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Publication numberUS5825303 A
Publication typeGrant
Application numberUS 08/708,010
Publication dateOct 20, 1998
Filing dateAug 30, 1996
Priority dateAug 30, 1996
Fee statusPaid
Publication number08708010, 708010, US 5825303 A, US 5825303A, US-A-5825303, US5825303 A, US5825303A
InventorsKenneth R. Bloss, Jr., Mark M. Lazar, Brenda K. Stewart, Donald H. Strobel
Original AssigneeBadger Meter, Inc.
Export CitationBiBTeX, EndNote, RefMan
External Links: USPTO, USPTO Assignment, Espacenet
Sealed housing and method of sealing for apparatus in meter pit enclosures
US 5825303 A
Abstract
A sealed housing for a transponder unit (10) in a utility meter pit enclosure has a tube (28), approximately 33/4 inches long and 11/2 inches in diameter, in which transponder electronics carried by a circuit board and an antenna are inserted from the bottom and fitted into guide structures (42, 47) and then a body of epoxy sealant (50) is used to seal and form a recessed lower end of the tube (28) which, in use, may be immersed in water within a subsurface pit enclosure (11). The tube (28) is attached to a cap (22) and suspended through a hole (29) in the pit lid (15). A clamping member (38) is threaded onto the lower end of the tube (28) for trapping a portion of the pit lid (15) between said clamping member (38) and the cap (22). A method of assembling and sealing the unit (10) is also disclosed.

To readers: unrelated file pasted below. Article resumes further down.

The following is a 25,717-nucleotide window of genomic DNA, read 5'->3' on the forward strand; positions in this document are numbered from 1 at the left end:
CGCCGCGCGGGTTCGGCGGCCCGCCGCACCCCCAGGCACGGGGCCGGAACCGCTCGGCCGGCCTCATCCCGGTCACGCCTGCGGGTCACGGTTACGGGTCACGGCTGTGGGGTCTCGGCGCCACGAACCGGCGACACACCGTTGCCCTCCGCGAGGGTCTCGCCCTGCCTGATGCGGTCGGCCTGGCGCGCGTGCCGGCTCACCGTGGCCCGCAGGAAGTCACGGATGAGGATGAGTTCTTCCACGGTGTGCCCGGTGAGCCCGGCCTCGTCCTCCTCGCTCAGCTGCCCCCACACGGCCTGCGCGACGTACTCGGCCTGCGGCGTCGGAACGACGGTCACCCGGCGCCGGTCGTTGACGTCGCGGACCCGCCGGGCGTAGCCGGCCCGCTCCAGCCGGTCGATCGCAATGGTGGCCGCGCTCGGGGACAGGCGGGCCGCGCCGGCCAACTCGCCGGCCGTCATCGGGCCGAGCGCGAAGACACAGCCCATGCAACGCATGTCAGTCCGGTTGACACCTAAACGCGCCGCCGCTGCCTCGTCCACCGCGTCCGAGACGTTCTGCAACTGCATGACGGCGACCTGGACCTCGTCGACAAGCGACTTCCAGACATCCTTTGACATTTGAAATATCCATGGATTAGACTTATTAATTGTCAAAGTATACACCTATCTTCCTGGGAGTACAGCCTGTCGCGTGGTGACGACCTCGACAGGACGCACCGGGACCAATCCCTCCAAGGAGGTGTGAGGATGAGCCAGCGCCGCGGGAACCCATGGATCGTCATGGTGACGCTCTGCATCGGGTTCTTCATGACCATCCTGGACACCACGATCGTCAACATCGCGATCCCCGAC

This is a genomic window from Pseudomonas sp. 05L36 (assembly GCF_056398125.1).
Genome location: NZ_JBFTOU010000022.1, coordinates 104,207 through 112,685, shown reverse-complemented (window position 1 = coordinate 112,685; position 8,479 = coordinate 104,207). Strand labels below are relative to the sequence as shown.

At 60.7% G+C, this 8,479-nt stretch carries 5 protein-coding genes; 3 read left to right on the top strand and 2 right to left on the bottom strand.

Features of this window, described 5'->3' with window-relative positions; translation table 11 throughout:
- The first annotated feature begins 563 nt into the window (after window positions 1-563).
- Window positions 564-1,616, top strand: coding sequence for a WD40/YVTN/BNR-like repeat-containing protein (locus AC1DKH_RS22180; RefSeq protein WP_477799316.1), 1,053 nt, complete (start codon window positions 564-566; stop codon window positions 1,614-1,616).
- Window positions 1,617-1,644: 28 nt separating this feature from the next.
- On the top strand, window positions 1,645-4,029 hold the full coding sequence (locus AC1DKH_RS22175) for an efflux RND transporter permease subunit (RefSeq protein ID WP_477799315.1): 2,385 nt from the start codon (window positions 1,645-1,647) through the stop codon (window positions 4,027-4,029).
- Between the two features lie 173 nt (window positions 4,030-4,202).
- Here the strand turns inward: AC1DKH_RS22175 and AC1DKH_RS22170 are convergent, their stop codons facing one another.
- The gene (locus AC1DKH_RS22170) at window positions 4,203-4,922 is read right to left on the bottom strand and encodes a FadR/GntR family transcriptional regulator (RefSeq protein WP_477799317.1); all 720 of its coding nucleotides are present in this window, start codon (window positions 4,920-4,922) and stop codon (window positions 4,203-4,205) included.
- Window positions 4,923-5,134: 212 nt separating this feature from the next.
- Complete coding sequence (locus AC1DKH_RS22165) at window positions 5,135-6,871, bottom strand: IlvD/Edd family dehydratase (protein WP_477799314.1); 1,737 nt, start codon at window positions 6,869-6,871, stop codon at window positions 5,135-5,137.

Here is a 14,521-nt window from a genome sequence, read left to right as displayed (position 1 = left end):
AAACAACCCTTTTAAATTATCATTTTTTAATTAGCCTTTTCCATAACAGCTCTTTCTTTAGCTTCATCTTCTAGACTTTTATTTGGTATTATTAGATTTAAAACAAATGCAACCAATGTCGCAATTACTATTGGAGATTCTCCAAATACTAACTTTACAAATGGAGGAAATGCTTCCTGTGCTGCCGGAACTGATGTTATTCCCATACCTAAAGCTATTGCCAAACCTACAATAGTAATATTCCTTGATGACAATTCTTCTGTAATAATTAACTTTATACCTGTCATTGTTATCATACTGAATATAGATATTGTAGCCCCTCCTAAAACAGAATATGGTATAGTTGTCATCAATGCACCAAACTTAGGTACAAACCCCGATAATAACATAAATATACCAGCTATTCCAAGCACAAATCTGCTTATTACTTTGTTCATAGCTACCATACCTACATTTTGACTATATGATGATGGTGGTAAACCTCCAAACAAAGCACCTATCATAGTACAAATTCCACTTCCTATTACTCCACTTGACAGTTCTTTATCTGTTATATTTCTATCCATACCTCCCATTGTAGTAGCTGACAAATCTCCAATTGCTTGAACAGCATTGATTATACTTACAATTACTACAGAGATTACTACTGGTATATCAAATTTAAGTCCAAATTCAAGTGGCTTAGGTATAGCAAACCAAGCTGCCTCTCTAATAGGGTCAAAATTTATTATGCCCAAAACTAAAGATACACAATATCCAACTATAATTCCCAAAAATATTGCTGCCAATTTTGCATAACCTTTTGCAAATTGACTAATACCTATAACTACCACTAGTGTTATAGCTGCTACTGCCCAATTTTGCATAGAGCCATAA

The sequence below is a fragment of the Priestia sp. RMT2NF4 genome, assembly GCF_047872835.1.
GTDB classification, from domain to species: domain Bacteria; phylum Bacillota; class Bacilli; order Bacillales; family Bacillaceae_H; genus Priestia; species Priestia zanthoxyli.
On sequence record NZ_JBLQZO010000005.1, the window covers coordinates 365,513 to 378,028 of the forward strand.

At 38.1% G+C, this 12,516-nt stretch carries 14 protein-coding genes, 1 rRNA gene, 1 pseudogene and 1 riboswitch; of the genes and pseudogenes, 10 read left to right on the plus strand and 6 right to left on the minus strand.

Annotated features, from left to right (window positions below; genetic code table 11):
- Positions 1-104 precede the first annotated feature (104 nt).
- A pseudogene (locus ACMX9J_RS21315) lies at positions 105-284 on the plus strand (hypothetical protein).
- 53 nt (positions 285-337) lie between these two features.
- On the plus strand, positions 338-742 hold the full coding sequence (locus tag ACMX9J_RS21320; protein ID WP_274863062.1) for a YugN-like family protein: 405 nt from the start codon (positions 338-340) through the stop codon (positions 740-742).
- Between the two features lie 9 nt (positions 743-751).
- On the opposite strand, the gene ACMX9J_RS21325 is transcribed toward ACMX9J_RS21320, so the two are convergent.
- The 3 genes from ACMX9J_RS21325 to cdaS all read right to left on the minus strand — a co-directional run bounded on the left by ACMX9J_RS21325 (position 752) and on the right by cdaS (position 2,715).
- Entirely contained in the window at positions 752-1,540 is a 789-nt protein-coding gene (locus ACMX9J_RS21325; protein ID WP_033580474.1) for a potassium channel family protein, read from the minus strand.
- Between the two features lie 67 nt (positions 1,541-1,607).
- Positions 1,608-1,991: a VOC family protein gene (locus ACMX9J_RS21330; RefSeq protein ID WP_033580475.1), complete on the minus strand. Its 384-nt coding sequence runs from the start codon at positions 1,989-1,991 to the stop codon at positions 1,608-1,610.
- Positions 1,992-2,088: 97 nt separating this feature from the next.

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Claims(15)
We claim:
1. A sealed housing for use in a pit enclosure to contain an antenna and associated electronics carried by a substrate, the pit enclosure having a pit lid with a hole therein and the sealed housing comprising:
a tube having a closed upper end and an open lower end, the tube being extendable through the hole in the pit lid;
a cap for attachment to the upper end of the tube for suspending the tube from the pit lid;
a collar around the lower end of the stem for trapping a portion of the pit lid between said collar and the cap;
a guide structure within the tube for locating and supporting the substrate that carries the associated electronics; and
a body of sealant disposed in said tube so as to completely seal the associated electronics and the lower open end of the tube, the sealant forming at least a portion of a bottom end of the sealed housing without the need for additional parts or fasteners.
2. The sealed housing of claim 1, wherein said tube has threads on an outer side, and wherein the cap and the collar are threadingly attached to said tube.
3. The sealed housing of claim 1, wherein the body of sealant is formed of an epoxy material.